Monday, May 9, 2011

Monday and Tuesday, May 9-10, 2011 (Sydney, Brisbane, Melbourne, Australia)

SYDNEY--CATCHING UP WITH HOMETOWN NEWS FROM SINGAPORE: Today's papers in Sydney have a few small items about Singapore's Saturday elections, which were viewed as historic by some and ho-hum-more-of-the-same by others. The ruling People's Action Party won 81 of 87 contested seats in parliaments. That sounds, of course, like a huge margin. However the six seats won by the left-of-center Workers' Party sets a RECORD for the opposition in the nearly five decades of Singapore's existence as an independent city-state.
Significantly, George Yeo, the country's high-profile foreign minister, lost his seat when his party lost the Aljunied race, despite the posters such as the one at right. His defeat has saddened many ASEAN leaders. He was, I think, the first Singaporean minister to begin blogging. He has long hosted a Facebook page. This marks the first time the ruling government has lost a so-called Group Representative Constituency.
Despite holding such a wide margin in parliament, Prime Minister Lee Hsien Loong said the party would begin doing some "soul-searching" to find out what went wrong.
The Workers' Party sees this as a real breakthrough. The share of the vote won by the PAP fell to about 60 percent. It was at 67 percent in 2006 and 75 percent in 2001. Looks like a trend.
The Aljunied results will be interesting to track because Lee Kuan Yew, the prime minister's father and the man who set up the current political order, had warned of "consequences" if voters in Aljunied supported the opposition. They did. Now, we'll see what comes of the not-so-veiled threat.

BRISBANE--BICYCLES HAVE A FUTURE: Brisbane has loaded up on rent-a-bicycles through a citycycle program (above). It looks like the program is similar to the one Boston plans to launch in July, which was presented in the news with Paris and Washington, D.C., as templates. (Brisbane was not mentioned.) On a beautiful weekday morning (Tuesday), I spotted lots of bicycles neatly lined up at rental stations. Some slots were empty indicating people were using them. I didn't happen to see anyone wheeling around the streets, though.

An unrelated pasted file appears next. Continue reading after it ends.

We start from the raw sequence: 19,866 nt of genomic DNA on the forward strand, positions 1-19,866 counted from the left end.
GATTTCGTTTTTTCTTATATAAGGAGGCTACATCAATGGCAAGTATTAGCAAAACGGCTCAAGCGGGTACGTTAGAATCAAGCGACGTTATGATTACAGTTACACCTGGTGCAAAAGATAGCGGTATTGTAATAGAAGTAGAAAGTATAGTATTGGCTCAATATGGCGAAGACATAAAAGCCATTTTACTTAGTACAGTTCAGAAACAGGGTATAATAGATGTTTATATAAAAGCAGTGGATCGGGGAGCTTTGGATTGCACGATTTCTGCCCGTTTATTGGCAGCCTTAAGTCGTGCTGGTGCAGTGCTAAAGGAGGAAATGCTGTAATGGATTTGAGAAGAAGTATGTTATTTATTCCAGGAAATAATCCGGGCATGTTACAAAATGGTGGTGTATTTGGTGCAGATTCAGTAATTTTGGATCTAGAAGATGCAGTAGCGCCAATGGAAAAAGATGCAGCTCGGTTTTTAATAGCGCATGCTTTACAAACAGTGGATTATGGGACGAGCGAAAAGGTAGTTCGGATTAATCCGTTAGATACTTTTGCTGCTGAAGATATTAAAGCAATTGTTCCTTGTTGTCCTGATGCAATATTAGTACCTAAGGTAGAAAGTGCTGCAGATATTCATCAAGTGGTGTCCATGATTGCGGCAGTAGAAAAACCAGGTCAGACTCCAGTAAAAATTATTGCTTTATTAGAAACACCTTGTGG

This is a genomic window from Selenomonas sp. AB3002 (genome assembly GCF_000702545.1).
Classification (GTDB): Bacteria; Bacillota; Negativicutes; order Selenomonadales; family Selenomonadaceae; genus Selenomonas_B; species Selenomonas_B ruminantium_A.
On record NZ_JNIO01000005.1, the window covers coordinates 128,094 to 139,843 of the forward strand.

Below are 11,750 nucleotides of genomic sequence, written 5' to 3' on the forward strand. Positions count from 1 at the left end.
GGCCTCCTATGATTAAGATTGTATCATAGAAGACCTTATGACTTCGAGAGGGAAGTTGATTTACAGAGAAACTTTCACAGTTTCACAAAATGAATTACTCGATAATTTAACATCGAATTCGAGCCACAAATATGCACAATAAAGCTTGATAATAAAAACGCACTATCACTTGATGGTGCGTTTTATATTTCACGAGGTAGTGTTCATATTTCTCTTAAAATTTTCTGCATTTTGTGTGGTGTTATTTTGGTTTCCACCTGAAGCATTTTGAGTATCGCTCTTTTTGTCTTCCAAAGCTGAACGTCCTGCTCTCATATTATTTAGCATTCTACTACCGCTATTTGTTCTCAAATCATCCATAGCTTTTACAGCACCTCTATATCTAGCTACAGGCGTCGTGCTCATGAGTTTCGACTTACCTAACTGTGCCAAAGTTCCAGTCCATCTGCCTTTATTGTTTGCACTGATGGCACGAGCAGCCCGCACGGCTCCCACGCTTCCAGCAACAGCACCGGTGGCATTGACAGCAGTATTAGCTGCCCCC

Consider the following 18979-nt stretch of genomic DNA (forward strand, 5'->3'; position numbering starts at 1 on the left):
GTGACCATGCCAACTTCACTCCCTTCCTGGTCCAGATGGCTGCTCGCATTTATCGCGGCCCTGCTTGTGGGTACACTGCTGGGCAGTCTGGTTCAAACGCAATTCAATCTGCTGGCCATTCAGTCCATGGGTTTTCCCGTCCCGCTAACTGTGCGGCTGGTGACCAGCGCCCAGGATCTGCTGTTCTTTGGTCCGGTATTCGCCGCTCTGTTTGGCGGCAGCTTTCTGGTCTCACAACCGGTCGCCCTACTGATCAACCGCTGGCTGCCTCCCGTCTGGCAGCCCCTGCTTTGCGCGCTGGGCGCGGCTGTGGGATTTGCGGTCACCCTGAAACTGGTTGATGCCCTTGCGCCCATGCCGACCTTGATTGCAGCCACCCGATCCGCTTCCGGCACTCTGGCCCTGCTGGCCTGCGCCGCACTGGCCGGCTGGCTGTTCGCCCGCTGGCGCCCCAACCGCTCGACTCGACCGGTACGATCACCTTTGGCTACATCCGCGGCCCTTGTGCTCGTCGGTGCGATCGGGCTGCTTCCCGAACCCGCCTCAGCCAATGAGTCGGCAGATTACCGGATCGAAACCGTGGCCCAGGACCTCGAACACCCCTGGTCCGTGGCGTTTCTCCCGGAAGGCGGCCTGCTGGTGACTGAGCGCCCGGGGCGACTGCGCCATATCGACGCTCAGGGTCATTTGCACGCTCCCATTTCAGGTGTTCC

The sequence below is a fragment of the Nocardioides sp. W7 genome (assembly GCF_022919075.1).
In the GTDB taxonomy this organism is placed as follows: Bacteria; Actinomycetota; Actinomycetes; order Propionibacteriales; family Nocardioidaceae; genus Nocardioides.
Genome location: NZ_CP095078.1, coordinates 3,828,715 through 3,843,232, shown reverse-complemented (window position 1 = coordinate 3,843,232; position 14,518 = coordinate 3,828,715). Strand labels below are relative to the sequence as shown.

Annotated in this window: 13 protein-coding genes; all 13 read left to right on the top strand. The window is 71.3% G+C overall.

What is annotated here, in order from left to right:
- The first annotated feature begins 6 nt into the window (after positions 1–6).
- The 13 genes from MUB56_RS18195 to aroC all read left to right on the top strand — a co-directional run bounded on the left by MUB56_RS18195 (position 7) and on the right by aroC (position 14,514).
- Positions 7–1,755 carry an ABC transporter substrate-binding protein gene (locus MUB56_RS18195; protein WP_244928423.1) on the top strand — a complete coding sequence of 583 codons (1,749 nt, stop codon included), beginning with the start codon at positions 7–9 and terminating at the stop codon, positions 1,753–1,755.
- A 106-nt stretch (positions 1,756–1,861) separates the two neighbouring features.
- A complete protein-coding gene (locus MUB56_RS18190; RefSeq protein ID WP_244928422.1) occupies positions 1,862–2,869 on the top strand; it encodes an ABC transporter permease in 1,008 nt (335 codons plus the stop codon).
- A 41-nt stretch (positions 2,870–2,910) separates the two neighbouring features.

BRISBANE--BICYCLES HAVE A PAST: I ran into one bicycle at the Museum of Brisbane. It was a major part of the exhibition Send: From Telegraph to Text at the museum. The exhibit, confined to one room at the museum, marks the 150th anniversary of Queensland's first telegraph message, which sputtered its way from Brisbane to Ipswich in 1861. The bicycle, of course, was used by the young boys who delivered telegrams by wheels.
The breakthrough of the telegraph, and its similarity to modern-day text messaging, is clearly articulated and made for some interesting reading. The OMG impulse (to save time and money in communicating) goes way back. It prompted me to download a copy of The Victorian Internet.

MELBOURNE--A GREAT DINNER: Right across the street from Parliament, we ducked into the European for dinner (on Tuesday night). By "we" I mean Sandy, Eileen Turpin (from the Winchester neighborhood), Eugene Snyman (from Cambridge's Sydney office) and me. (That's Eileen and Sandy at right.)
I thought that my zucchini flowers caponata were worthy of photographing (above). Actually, the whole meal was worth capturing in photos, but I didn't. Too busy eating.

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